(Beyond Pesticides, June 23, 2021) Small streams are prone to excessively high levels of pesticide contamination that are even more hazardous than once thought, according to a pilot study generated by a team of German researchers. The results indicate significant risks for the health of aquatic ecosystems and should be used as evidence for establishing greater protections from toxic pesticide use, researchers say. With many aquatic benchmarks set by the U.S. Environmental Protection Agency lower than those established in Germany and the European Union, and evidence of widespread pesticide contamination in America’s waterways, the study could have even greater weight for for U.S. regulatory agencies’ deficiencies. Scientists established monitoring sites at more than 100 streams throughout Germany over the course of two years. Most sites were established near farm fields, where chemical farmers will use highly toxic pesticides than often make their way into local waterways. Streams were monitored for pesticide concentrations, with particular eye to whether they met the country’s regulatory acceptable concentration (RAC value) in a given water body. The RAC value is intended to be the highest level at which there will be no adverse effects on aquatic life, however these regulatory levels often do not correspond […]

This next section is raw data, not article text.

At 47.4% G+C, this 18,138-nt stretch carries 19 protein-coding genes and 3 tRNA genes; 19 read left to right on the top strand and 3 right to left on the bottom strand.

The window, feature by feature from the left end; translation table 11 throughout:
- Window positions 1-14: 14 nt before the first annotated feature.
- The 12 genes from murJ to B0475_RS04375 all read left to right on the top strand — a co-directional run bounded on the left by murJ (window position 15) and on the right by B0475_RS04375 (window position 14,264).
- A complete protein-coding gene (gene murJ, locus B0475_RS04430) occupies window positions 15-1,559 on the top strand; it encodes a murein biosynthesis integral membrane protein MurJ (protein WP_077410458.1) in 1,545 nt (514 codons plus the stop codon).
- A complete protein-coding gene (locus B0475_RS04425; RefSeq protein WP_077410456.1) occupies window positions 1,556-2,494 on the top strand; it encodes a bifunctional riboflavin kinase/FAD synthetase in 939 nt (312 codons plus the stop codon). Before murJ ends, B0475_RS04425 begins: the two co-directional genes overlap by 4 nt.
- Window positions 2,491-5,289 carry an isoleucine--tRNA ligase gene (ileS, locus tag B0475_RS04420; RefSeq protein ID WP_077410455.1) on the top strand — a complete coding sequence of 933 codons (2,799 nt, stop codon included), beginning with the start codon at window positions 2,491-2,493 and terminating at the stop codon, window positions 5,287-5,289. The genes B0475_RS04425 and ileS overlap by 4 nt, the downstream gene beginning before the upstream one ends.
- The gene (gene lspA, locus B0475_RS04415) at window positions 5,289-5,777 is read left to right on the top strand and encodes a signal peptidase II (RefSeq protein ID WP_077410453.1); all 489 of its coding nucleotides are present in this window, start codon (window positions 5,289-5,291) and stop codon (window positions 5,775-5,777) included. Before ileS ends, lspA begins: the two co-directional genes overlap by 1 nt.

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03
Jun

Threat to Ocean Health: Pesticide Resistant Fish Lice Plague the North Atlantic Ocean